Inside Bruce Cassidy’s Last Media Encounter

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On the development of young players

May 11, 2021; Washington, District of Columbia, USA; Boston Bruins head coach Bruce Cassidy talks to his team behind the bench against the Washington Capitals during the third period at Capital One Arena. (Geoff Burke/USA TODAY Sports)

It seems the #1 reason the Bruins decided to leave Bruce Cassidy, at least if we have to take Bruins general manager Don Sweeney at his word, is that the Bruins wanted a new coach who they believe can communicate with and develop young players to a more effective level.

The idea that Cassidy couldn’t and didn’t do this during his Boston run is something he clearly disagreed with, and with a few names to back it up.

“When I arrived we changed a lot of players and infused our team with a lot of young talent; Jake DeBrusk, Anders Bjork, Danton Heinen, Pasta was still young, Grzelcyk, Carlo, McAvoy,” Cassidy offered. And I think a lot of those guys left and had great careers. Some of them left here, obviously for different reasons, you’re always trying to improve your team. And then onto now more recently. Trent Frederic, we tried to integrate regularly into the programming. Jack [Studnicka]knock at the door [but] Unfortunately, we had a few veterans ahead of him, and we’ll see how it goes later for the next manager and you know how much availability there is on the roster for him. But [Jakub] Zboril was rounding the corner, Jérémy Lauzon did a great job for us [but] unfortunately we had to expose it [in the Seattle expansion draft] and that’s just part of the business, and you see [Jeremy] Swayman is growing.

“I’m very proud of my record with the youngsters.”

Given the Bruins’ expectations during this window — Boston entered the year with Stanley Cup hopes from 2018 through Cassidy’s final season in town — that seems like a healthy number for the 57-year-old.

“I think what happens is when you’re a team that’s fighting for the Stanley Cup, there’s just not as much room on the roster to put these guys on a regular basis.” , Sweeney explained. “We want guys to learn from their mistakes. It will happen. No one is perfect and we agree with that. But at the end of the day, when you’re in contention for a championship, the closer you get to it, any player, young or old, needs to make sure their game is properly tuned.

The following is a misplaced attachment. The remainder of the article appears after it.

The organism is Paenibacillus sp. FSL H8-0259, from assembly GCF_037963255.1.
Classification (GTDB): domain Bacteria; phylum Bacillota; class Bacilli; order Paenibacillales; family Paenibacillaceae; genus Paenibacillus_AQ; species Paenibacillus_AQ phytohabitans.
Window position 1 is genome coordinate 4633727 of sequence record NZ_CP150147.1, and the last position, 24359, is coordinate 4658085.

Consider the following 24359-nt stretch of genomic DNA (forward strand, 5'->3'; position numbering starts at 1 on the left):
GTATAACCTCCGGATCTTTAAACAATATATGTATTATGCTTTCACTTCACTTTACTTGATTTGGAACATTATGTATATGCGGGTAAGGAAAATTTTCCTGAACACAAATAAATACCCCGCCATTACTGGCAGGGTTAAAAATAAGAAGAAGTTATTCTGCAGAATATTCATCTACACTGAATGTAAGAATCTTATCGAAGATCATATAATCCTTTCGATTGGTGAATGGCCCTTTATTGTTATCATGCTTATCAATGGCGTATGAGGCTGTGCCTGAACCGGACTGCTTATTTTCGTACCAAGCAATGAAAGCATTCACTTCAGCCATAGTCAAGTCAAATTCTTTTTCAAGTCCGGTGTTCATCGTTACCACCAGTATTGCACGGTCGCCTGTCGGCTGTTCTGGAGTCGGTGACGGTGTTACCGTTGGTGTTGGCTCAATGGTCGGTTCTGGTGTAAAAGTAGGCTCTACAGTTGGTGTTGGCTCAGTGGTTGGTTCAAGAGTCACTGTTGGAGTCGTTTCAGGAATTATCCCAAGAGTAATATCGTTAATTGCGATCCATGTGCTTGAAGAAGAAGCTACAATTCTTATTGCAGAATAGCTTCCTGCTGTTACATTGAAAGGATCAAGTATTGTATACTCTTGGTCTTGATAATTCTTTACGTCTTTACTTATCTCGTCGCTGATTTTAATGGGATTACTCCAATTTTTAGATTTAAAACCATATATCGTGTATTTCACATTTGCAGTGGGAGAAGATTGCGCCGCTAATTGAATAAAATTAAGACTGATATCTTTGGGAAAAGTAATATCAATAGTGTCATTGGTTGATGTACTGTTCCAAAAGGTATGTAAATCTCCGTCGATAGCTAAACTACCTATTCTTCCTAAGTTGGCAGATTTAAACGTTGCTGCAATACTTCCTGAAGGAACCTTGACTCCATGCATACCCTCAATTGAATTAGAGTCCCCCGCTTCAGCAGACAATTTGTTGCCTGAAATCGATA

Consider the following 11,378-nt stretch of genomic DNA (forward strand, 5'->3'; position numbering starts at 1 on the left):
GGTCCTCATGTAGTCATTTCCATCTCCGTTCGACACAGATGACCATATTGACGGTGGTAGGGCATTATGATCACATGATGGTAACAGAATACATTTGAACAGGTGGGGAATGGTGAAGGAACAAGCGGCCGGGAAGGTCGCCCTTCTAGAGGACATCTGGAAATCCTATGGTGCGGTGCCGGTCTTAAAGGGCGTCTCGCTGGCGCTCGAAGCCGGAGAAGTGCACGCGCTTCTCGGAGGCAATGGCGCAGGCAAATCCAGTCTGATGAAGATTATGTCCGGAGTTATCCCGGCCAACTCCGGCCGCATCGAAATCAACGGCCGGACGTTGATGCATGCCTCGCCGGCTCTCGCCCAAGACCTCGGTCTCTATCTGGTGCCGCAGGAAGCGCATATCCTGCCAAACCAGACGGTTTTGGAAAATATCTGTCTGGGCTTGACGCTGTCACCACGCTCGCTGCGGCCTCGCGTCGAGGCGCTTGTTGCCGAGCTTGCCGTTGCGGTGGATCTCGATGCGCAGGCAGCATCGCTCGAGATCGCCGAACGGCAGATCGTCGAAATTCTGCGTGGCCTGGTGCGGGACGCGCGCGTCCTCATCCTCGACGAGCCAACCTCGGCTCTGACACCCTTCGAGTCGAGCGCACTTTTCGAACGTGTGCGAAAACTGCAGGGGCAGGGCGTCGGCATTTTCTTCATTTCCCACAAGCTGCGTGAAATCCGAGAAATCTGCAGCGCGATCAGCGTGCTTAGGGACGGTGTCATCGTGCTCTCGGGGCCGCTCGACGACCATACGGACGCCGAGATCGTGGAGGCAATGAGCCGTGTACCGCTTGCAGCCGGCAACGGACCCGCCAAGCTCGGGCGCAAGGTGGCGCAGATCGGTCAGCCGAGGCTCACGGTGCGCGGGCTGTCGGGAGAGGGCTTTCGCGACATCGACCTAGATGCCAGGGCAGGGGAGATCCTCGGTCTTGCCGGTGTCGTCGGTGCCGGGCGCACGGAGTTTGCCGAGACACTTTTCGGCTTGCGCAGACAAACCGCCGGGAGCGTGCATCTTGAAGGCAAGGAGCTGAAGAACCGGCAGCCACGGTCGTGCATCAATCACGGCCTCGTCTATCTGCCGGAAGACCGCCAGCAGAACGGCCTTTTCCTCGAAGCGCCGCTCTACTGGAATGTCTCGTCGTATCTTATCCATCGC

“It’s our job as staff to make them better. Head coach and assistant coaches. I honestly can’t say enough about [Jay Pandolfo]Joe Sacco, Kevin [Dean], now Chris Kelly. Like they put their heart and soul into making these guys better and hopefully at some point they appreciate that they care about the player and care about him as a person.

“And I think I fit into that category.”

But he was also aware of some problems that arose during his tenure. Jake DeBrusk asked for a trade. Anton Blidh has let it be known that he is not happy to sit in the press box for weeks. Peter Cehlarik lambasted Cassidy as he left the NHL. Guys like Trent Frederic struggled to fit in, and Jack Studnicka wanted more of an NHL look.

“Not every player is going to practice, not every player is going to connect with you,” Cassidy said. “In my next challenge, I will make sure to heed the message because I respect [Sweeney] when he talks to me about what you need to do better. He’s been in the game for a long time so that’s something I have to take with me for the next job but keep pushing the responsibility because I don’t think you have much of a team if the players aren’t not held accountable to a standard.”

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